Manolakas joined the law faculty in 1978. She teaches courses in Federal Income Taxation, Taxation of Real Estate Transactions, Taxation of Corporations and Partnerships, Taxation of Corporate Reorganizations, U.S. Taxation of International Transactions, and Community Property Law. Professor Manolakas serves as the Director of the Tax and Business Certificates of Concentration at McGeorge School of Law.

Manolakas served as Associate Dean for Academic Affairs from 2005-2008. As a result of her contributions to the law school, the “Manolakas Extraordinary Contribution Award” was established. The award is conferred annually to a member of the faculty or administrative staff.

Most recently, Manolakas has published articles on the taxation of artists, art dealers, and investors in art; the tax law and tax policy of natural disasters; the inequities of the qualified residence interest deduction; the tax treatment of thieves and gamblers; and the taxation of mixed-use personal residences. For many years, her scholarship focused on issues relating to international tax law, the interpretation of tax treaties, and the comparison of the tax laws of NAFTA countries. She has also published works centered on community property law.

In addition to teaching at McGeorge, Manolakas has also taught courses at the University of California, Davis School of Law, and throughout California for the California CPA Education Foundation.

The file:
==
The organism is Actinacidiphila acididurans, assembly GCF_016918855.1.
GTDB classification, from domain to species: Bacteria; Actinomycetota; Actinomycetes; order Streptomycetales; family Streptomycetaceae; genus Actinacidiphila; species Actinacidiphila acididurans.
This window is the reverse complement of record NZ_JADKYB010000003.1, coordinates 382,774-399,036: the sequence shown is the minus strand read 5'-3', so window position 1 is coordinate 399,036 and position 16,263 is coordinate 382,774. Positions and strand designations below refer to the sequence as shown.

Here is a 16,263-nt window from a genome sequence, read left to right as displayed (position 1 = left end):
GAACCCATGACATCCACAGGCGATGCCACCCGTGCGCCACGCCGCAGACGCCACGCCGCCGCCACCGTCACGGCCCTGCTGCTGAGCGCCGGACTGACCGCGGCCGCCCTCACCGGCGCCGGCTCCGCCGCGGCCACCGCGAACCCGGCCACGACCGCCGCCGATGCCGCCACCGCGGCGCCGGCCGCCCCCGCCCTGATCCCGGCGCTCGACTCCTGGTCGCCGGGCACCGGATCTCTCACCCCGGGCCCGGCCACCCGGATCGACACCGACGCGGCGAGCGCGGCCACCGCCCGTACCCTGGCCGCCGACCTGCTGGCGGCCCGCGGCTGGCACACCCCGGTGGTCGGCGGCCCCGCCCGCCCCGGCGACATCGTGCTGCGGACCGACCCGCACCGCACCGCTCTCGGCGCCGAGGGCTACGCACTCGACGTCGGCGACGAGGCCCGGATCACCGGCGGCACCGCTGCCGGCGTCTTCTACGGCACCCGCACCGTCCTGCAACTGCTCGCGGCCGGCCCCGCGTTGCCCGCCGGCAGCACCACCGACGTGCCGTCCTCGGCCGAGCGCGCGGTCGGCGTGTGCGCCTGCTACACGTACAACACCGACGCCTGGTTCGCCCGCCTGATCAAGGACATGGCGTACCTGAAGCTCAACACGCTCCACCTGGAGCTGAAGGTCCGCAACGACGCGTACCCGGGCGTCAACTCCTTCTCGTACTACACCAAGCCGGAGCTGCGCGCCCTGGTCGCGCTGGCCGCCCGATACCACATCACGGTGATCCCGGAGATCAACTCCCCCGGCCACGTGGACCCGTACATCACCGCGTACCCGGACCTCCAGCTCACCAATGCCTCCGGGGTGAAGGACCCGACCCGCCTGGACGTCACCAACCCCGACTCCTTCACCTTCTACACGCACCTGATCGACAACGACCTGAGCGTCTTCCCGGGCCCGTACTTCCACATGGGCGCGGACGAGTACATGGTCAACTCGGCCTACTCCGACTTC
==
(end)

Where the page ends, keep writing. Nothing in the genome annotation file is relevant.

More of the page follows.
Manolakas received a bachelor’s degree in history and English from the University of Southern California, a JD degree from Loyola Marymount University’s Law School, and an LLM in Taxation from New York University, School of Law.  Prior to joining McGeorge in 1978, she worked in the tax department of Chevron in San Francisco.

Franklin Gevurtz – 40 years of service

Gevurtz has served as the Associate Dean for Scholarship since 2019 at McGeorge School of Law. Gevurtz joined the law faculty in 1982.

Gevurtz is — in the words of the United States Court of Appeals for the Ninth Circuit — a “leading commentator” on corporate law. Courts, lawyers, students, and scholars in the United States and abroad look to his treatise, Corporation Law, for authoritative guidance.

He has authored seven books, and more than 50 articles, essays, and book chapters. These works have been cited hundreds of times, including by the Supreme Courts of Delaware, Georgia, Minnesota, Pennsylvania, Rhode Island, Wisconsin, and Wyoming, and by United States Courts of Appeals for the First, Ninth, and D.C. Circuits.

He teaches courses on Business Associations, Antitrust, Securities Regulation, and Business Planning — his casebook on which is used to teach this course at law schools across the country. He has also taught as a visiting professor at the law schools at the University of California, Berkeley and Davis as well as Catolica University in Portugal.

Gevurtz developed, serves as series editor of, and contributed two volumes to the revolutionary 23-volume Global Issues book series. The Global Issues series responds to the growing impact of globalization on legal practice by facilitating the introduction of international and comparative law issues in core law school courses.

Gevurtz earned a bachelor’s degree in physics from the University of California, Los Angeles and a JD degree from the University of California, Berkeley School of Law. Prior to joining the McGeorge faculty in 1982, Professor Gevurtz practiced with the prestigious law firm of O’Melveny and Myers in Los Angeles.